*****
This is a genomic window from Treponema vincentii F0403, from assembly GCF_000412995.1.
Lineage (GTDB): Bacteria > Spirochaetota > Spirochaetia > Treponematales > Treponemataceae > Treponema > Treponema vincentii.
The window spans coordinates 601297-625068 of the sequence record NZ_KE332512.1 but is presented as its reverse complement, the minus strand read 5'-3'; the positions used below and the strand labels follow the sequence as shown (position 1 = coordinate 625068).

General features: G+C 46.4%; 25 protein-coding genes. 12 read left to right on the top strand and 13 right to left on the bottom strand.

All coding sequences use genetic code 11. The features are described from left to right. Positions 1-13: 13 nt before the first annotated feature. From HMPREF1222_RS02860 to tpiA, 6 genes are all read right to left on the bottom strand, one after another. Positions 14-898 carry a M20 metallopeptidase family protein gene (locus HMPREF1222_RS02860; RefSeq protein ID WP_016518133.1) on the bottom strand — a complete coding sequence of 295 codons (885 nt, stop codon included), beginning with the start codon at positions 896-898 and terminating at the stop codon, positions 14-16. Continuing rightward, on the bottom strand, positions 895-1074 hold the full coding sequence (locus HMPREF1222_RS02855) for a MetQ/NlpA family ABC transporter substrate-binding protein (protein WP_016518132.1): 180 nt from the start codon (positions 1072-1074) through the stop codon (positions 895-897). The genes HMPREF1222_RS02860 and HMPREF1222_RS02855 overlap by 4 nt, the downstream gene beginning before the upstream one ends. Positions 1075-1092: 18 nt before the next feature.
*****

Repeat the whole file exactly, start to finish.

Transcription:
This is a genomic window from Treponema vincentii F0403, from assembly GCF_000412995.1.
Lineage (GTDB): Bacteria > Spirochaetota > Spirochaetia > Treponematales > Treponemataceae > Treponema > Treponema vincentii.
The window spans coordinates 601297-625068 of the sequence record NZ_KE332512.1 but is presented as its reverse complement, the minus strand read 5'-3'; the positions used below and the strand labels follow the sequence as shown (position 1 = coordinate 625068).

General features: G+C 46.4%; 25 protein-coding genes. 12 read left to right on the top strand and 13 right to left on the bottom strand.

All coding sequences use genetic code 11. The features are described from left to right. Positions 1-13: 13 nt before the first annotated feature. From HMPREF1222_RS02860 to tpiA, 6 genes are all read right to left on the bottom strand, one after another. Positions 14-898 carry a M20 metallopeptidase family protein gene (locus HMPREF1222_RS02860; RefSeq protein ID WP_016518133.1) on the bottom strand — a complete coding sequence of 295 codons (885 nt, stop codon included), beginning with the start codon at positions 896-898 and terminating at the stop codon, positions 14-16. Continuing rightward, on the bottom strand, positions 895-1074 hold the full coding sequence (locus HMPREF1222_RS02855) for a MetQ/NlpA family ABC transporter substrate-binding protein (protein WP_016518132.1): 180 nt from the start codon (positions 1072-1074) through the stop codon (positions 895-897). The genes HMPREF1222_RS02860 and HMPREF1222_RS02855 overlap by 4 nt, the downstream gene beginning before the upstream one ends. Positions 1075-1092: 18 nt before the next feature.